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Credit, debit card spending falls to 15-month low

NZ credit, debit card spending falls to 15-month low

Feb. 11 – New Zealanders’ spending on credit and debit cards fell to a 15-month low in January as a rising jobless rate and prolonged recession deterred consumers from opening their wallets.

The value of electronic card transactions with retailers fell 0.6% last month to the lowest since October 2007, seasonally adjusted, according to Statistics New Zealand. Spending on fuel fell as prices dropped and excluding fuel and auto-related items, core retail spending fell 0.2%.

“Core retail spending on electronic cards has flat-lined in recent months,” said Shamubeel Eaqub, economist at Goldman Sachs JBWere. “The annual growth rate of 2% is below the rate of price inflation and suggests volumes are contracting and the outlook for retailing is yet to show any evidence of life,” he said.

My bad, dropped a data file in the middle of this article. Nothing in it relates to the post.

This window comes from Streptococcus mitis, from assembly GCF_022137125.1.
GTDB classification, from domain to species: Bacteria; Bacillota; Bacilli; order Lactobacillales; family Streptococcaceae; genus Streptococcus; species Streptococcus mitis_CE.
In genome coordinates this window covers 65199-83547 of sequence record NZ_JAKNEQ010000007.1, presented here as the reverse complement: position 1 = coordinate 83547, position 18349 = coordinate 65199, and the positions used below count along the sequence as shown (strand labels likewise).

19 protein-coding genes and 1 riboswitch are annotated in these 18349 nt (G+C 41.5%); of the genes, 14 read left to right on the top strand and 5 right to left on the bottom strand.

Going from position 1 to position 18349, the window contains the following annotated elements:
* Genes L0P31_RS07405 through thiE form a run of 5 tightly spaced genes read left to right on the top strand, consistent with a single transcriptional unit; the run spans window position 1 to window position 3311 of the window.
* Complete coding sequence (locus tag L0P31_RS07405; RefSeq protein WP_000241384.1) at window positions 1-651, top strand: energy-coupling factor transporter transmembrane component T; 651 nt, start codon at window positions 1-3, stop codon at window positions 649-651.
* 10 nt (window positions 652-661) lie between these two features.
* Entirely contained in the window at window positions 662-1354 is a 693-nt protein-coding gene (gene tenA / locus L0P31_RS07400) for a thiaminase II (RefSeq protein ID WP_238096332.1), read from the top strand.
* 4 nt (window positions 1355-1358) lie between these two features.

The card spending data gives an early snapshot of retail sales, with official figures for December out later this week. The economy has entered its fifth quarter of contraction, according to the Treasury, and retailers including Wellington department store Kirkcaldie & Stains are predicting a slump in profits and a tough outlook.

New Zealand’s unemployment rate rose to a five-year high of 4.6% in the fourth quarter and some economists are predicting it will exceed 7% this year, further denting consumer sentiment.


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